5 Philosophical Dilemmas Without Clear Answers
The Chinese philosopher Lao-tzu said, “A good traveler has no fixed plans, and is not intent on arriving.” This could be a description of the way philosophers debate problems without feeling compelled to come up with answers. The British philosopher Bertrand Russell (1872-1970) joked that “The point of philosophy is to start with something so simple as to not seem worth stating, and to end with something so paradoxical that no one will believe it.”
1. Baby Hitler
Suppose a scientist invents a time machine and it enables you to go back to May 1889 and a town in Austria called Braunau am Inn. A month earlier, a child has been born and given the name Adolf by his parents Alois and Klara Hitler. You are alone in the baby’s nursery and have full knowledge about the monster he will become and the millions of innocent people he will kill. Do you murder the infant Adolf Hitler?
In October 2015, The New York Times Magazine asked its readers how they would answer the question. Forty-two percent said yes, they would kill the baby Adolf Hitler; 30 percent said no, and 28 percent were not sure.
However, those who choose to kill the baby Hitler create a major problem. If he is dead before he can create the mayhem of World War II and the Holocaust then there is no reason to go back in time to murder him. This is called a temporal paradox.
2. The Overcrowded Lifeboat
The American ecologist and philosopher Garrett Hardin put forward the notion of lifeboat ethics in 1974.
He compared the Earth to a lifeboat carrying 50 people, with 100 people in the water needing rescue. The lifeboat has room for just 10 more. The people in the boat represent the rich, developed nations, while the swimmers in the sea are the poor, underdeveloped countries. It’s a metaphor for the distribution of resources in an overpopulated world and it raises many questions:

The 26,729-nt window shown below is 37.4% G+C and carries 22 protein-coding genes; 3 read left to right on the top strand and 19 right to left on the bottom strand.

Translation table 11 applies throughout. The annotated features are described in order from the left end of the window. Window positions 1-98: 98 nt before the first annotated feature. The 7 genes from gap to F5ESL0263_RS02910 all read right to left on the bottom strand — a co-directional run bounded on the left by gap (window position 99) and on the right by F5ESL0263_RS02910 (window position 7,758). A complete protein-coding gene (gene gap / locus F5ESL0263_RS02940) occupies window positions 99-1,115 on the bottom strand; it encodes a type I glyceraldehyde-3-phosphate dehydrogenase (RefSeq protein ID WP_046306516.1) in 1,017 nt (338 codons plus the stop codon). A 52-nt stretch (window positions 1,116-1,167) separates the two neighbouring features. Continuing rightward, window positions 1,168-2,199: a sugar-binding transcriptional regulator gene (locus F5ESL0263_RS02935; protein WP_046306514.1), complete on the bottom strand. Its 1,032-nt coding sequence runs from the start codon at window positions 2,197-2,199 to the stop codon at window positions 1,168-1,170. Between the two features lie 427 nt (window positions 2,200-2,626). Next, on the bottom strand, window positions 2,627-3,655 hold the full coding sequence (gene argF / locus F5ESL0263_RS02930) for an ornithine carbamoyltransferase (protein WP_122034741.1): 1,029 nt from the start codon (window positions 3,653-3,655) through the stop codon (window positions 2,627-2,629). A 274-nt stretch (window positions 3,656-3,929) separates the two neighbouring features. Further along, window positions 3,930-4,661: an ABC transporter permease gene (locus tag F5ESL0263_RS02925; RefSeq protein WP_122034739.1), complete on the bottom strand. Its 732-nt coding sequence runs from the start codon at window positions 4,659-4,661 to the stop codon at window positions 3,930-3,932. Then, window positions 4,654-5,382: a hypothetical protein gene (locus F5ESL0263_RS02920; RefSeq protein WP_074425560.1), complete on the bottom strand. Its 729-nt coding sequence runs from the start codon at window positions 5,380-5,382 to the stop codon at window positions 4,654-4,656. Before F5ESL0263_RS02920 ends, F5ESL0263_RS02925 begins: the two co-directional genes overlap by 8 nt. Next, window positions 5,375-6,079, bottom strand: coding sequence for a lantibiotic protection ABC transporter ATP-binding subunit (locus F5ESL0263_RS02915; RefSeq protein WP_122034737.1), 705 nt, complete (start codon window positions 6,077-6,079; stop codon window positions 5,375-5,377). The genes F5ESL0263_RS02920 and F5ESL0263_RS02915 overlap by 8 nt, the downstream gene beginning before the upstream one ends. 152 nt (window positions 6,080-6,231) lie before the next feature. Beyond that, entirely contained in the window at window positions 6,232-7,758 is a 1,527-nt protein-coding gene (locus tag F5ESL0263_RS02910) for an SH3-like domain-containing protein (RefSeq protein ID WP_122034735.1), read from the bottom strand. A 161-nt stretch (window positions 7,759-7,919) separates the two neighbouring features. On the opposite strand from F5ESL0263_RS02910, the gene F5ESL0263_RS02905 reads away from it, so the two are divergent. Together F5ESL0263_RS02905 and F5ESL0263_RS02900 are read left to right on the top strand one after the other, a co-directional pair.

- Who decides which ten get on board?
- If there is someone in the lifeboat who is obviously dying do we throw him or her overboard to make room for a swimmer?
- What criteria should be used to decide who gets into the lifeboat and who doesn’t?
- Some might feel guilty about abandoning 90 people to drown so should they give up their seat to one of the people in the water?
Finally, Prof. Hardin suggests the 50 in the lifeboat should not let anybody else in. This will give the boat an extra margin of safety should another catastrophe arrive.
A variation of Professor Hardin’s puzzle was created by the Northwest Association of Biomedical Research in Seattle, Washington. In this scenario a ship is sinking and there is room for six people in the lifeboat. But there are ten passengers. They are:
- A woman who thinks she is six weeks pregnant;
- A lifeguard;
- Two young adults who recently married;
- A senior citizen who has 15 grandchildren;
- An elementary school teacher;
- Thirteen-year-old twins;
- A veteran nurse; and,
- The Captain of the ship.
Which four are left to die?
3. Newcomb’s Problem
William Newcomb was a theoretical physicist at the University of California, when he set this puzzle.
There are two closed boxes. Box A contains $1,000. Box B contains either nothing or $1 million. You don’t know which. You have two options:
1. Take both boxes.
2. Take box B only.
The test has been arranged by a super-intelligent being that has a 90 percent accuracy record in predicting which option people choose. If she predicted you will take both boxes she will put nothing in Box B. If she predicted you will take only Box B, she will put a cheque for $1 million inside it.
Well, that seems simple; take both boxes. The least you’ll get is $1,000 and the most is $1,001,000. Ah, but if the super-intelligent being predicted you’d take both boxes she’ll leave nothing in Box B.
Okay, go for just Box B. It contains either $1 million or nothing, while Box A certainly holds $1,000. But, did the super-intelligent being predict you would take just Box B?